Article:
There’s no denying that Nintendo reigned supreme in the video game industry for a time, mainly throughout the bulk of the ’80s. They were preceded by the popular Atari systems and followed by the PlayStation, but for a good decade the NES, the Gameboy, and their follow-ups were the height of console and handheld gaming. These days Nintendo is not doing quite as well. Sure, the Nintendo DS could be considered the most popular handheld gaming device to this day (what with the PSP falling somewhat flat with consumers); that is until you factor smartphones and tablets into the equation. And while the Wii has appeal for a certain demographic (ahem, young children) the truth is that Nintendo hasn’t had a hit console in nearly two decades. Ouch. So the fact that they’re pushing a new device onto the market in time for the holidays is interesting. But will it be the hit they’ve been hoping for? Let’s review the facts.
The Wii U, set to be released on November 18th, appears sadly underwhelming. Although both Best Buy and Gamestop have allegedly reported selling out of the 32GB models during presales, the high price point and lack of technological advances could be a turnoff to the serious gaming crowd. Of course, Nintendo still enjoys a certain rabid fan base, as evidenced by presale numbers, and there are quite a few people that will try anything new at this point (what with a yawning gap in console gaming technology growing ever wider as industry leaders Microsoft and Sony fail to produce new console systems). But what are consumers really getting with the Wii U that they haven’t seen before?
Well, the physical setup is a little different than anything to date, pairing what basically appears to be a hard-wired hard drive with a handheld gaming device. In short, you can either play your game on your television monitor or you can play on the GamePad controller, which is, as the name implies, both a controller and a game pad (complete with a 6.2-inch LCD touch screen, a front-facing camera, and speakers in addition to the buttons, d-pad, and analog sticks you’re used to). And what is the point of all this, you may ask? The idea here is to expand the possibilities inherent in the gaming experience, ostensibly bringing the best aspects of touchscreen and handheld technologies to the console arena. Also, you can access Nintendo TiiV, which pairs your GamePad with television to enhance your multimedia experience.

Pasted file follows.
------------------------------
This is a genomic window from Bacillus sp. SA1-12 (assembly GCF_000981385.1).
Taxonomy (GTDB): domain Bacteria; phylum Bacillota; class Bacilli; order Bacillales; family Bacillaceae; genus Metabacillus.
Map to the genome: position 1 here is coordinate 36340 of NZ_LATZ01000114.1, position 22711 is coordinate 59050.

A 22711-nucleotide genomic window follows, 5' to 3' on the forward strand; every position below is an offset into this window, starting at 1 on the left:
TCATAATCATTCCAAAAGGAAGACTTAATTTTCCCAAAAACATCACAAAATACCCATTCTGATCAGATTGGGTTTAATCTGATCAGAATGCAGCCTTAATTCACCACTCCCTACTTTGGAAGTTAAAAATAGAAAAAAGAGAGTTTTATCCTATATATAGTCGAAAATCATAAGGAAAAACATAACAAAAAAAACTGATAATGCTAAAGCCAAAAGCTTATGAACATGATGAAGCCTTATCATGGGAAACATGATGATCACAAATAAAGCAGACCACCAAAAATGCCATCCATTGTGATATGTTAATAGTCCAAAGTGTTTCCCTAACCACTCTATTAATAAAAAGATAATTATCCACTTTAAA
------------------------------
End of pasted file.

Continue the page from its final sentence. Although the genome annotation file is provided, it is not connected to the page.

Now, to the nitty gritty. Nintendo has packed a lot of functionality into this device, likely in the hopes of cracking the elusive universal entertainment system ceiling for this decade. And their prices are suitably precocious, ranging from $299.99 for the 8GB basic set to $349.99 for the 32GB deluxe set. While diehard fans of the Nintendo lineup of games may do anything to try their favorite gaming software on a new console, this addition to the marketplace appears overpriced and underpowered. For the crowd that’s seeking to fill some stockings with the latest tech, the Wii U at least provides for HD graphics capabilities (or so one would assume from the 16:9 aspect ratio on the GamePad and the included HDMI cable). But for anyone who is currently enjoying fantastic HD graphics and online gaming via PS3 or Xbox 360, the latest release by Nintendo probably isn’t even a blip on the radar.
Sarah Danielson is a contributing writer for Download Haus, where you can find free gaming software and an assortment of other free software programs such as Filezilla.